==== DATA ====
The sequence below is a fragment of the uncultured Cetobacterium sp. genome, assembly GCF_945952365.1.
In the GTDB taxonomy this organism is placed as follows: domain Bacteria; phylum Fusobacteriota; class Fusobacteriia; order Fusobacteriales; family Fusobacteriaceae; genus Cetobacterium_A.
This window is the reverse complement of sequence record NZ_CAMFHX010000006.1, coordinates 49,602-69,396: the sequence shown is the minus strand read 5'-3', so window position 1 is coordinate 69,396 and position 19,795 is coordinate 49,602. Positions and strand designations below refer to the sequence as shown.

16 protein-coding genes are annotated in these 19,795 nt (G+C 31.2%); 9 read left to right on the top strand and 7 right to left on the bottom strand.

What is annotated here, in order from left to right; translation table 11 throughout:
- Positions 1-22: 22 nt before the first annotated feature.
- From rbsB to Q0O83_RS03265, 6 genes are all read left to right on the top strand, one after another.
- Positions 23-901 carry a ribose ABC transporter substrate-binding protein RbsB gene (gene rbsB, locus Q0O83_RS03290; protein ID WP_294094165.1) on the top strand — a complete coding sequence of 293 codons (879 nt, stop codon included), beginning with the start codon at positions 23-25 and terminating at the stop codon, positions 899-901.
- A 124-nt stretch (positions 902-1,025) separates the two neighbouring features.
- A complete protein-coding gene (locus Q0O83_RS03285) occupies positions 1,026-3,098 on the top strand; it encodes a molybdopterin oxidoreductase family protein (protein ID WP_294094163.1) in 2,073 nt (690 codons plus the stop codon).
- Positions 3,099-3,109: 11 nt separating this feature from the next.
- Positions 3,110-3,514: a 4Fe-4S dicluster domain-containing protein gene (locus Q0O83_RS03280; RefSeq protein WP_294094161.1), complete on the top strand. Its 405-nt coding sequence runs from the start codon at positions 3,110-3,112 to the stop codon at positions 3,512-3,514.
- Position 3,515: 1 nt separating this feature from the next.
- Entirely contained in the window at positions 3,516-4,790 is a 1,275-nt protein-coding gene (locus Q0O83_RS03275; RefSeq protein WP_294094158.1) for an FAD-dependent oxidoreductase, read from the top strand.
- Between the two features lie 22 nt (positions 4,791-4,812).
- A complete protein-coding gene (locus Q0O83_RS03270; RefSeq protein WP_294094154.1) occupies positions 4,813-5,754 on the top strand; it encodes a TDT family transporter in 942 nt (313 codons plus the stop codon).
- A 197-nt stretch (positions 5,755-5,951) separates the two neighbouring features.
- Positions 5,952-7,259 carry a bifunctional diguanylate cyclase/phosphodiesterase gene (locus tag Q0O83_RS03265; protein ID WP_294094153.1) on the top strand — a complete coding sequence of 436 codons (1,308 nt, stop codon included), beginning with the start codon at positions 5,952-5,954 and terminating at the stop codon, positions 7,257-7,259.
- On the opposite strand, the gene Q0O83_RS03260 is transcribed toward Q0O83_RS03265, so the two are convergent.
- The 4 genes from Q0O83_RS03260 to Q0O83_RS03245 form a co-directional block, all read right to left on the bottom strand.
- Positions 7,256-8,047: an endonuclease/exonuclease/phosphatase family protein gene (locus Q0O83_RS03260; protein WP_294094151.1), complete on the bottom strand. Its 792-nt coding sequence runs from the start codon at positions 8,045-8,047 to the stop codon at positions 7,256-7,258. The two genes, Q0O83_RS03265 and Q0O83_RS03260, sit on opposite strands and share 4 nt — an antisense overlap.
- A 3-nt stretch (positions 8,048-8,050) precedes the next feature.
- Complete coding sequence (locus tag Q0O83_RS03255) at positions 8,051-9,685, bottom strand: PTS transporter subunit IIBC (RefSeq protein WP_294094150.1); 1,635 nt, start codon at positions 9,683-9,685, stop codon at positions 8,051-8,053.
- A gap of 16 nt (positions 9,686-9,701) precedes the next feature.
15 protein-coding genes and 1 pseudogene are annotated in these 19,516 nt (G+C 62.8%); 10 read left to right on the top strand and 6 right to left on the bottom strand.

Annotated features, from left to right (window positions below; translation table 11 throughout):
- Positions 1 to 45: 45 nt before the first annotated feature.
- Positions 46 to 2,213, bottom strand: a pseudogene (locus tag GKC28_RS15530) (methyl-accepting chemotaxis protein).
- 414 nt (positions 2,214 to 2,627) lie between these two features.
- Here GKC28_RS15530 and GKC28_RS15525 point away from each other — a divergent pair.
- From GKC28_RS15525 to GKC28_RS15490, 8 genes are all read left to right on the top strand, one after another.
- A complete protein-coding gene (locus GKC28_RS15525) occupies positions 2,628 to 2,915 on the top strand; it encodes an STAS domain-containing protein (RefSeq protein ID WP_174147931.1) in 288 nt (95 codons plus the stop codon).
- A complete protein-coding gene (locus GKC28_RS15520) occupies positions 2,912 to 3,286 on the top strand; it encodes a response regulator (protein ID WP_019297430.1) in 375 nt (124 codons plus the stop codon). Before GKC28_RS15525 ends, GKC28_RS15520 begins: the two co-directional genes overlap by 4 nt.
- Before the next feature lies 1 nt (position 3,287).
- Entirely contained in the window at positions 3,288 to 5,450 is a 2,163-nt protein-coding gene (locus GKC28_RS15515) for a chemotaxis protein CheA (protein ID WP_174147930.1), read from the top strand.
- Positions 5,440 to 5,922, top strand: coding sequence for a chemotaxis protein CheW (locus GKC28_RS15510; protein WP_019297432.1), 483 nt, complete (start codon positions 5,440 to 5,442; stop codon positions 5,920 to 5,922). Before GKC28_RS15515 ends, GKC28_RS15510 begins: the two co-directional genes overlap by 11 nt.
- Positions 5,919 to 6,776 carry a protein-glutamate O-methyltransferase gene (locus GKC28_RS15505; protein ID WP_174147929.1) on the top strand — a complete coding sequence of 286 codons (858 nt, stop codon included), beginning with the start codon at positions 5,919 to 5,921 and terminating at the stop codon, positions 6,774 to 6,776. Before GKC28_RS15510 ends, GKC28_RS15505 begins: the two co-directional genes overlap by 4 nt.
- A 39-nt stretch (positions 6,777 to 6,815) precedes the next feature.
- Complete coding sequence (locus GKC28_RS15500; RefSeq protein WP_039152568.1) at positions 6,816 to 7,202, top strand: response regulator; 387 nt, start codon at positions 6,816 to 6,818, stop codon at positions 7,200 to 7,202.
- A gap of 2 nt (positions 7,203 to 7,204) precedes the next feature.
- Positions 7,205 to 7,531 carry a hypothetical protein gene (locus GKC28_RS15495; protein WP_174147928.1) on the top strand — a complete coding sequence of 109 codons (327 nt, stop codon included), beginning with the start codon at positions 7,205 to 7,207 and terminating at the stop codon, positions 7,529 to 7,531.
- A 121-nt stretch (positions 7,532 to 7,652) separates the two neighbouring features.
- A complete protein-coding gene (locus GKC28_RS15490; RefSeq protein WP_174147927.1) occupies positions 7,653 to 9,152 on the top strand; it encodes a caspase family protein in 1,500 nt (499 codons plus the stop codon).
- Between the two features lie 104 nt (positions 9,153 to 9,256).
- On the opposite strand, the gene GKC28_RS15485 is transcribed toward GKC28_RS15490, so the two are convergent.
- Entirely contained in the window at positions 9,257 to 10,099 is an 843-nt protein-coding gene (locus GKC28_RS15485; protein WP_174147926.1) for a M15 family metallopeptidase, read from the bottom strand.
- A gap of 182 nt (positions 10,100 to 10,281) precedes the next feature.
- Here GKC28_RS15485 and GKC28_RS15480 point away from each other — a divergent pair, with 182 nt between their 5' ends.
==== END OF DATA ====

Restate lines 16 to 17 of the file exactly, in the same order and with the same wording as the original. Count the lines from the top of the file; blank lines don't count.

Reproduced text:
- A complete protein-coding gene (locus Q0O83_RS03270; RefSeq protein WP_294094154.1) occupies positions 4,813-5,754 on the top strand; it encodes a TDT family transporter in 942 nt (313 codons plus the stop codon).
- A 197-nt stretch (positions 5,755-5,951) separates the two neighbouring features.